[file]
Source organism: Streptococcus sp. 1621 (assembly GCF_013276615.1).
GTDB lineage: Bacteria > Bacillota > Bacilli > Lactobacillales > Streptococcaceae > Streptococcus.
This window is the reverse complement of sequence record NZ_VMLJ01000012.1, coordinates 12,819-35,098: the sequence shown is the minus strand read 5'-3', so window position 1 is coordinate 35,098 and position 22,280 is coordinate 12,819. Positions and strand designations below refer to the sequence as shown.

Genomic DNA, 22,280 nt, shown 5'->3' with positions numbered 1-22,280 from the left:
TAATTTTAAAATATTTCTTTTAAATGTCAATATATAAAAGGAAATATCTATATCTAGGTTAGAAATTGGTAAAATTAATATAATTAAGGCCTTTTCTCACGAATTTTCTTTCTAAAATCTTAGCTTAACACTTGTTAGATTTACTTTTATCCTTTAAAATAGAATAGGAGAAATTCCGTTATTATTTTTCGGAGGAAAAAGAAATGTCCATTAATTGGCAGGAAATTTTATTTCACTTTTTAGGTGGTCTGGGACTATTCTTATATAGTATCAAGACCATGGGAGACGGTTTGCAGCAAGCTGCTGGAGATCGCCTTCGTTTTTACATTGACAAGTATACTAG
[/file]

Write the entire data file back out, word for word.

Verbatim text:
Source organism: Streptococcus sp. 1621 (assembly GCF_013276615.1).
GTDB lineage: Bacteria > Bacillota > Bacilli > Lactobacillales > Streptococcaceae > Streptococcus.
This window is the reverse complement of sequence record NZ_VMLJ01000012.1, coordinates 12,819-35,098: the sequence shown is the minus strand read 5'-3', so window position 1 is coordinate 35,098 and position 22,280 is coordinate 12,819. Positions and strand designations below refer to the sequence as shown.

Genomic DNA, 22,280 nt, shown 5'->3' with positions numbered 1-22,280 from the left:
TAATTTTAAAATATTTCTTTTAAATGTCAATATATAAAAGGAAATATCTATATCTAGGTTAGAAATTGGTAAAATTAATATAATTAAGGCCTTTTCTCACGAATTTTCTTTCTAAAATCTTAGCTTAACACTTGTTAGATTTACTTTTATCCTTTAAAATAGAATAGGAGAAATTCCGTTATTATTTTTCGGAGGAAAAAGAAATGTCCATTAATTGGCAGGAAATTTTATTTCACTTTTTAGGTGGTCTGGGACTATTCTTATATAGTATCAAGACCATGGGAGACGGTTTGCAGCAAGCTGCTGGAGATCGCCTTCGTTTTTACATTGACAAGTATACTAG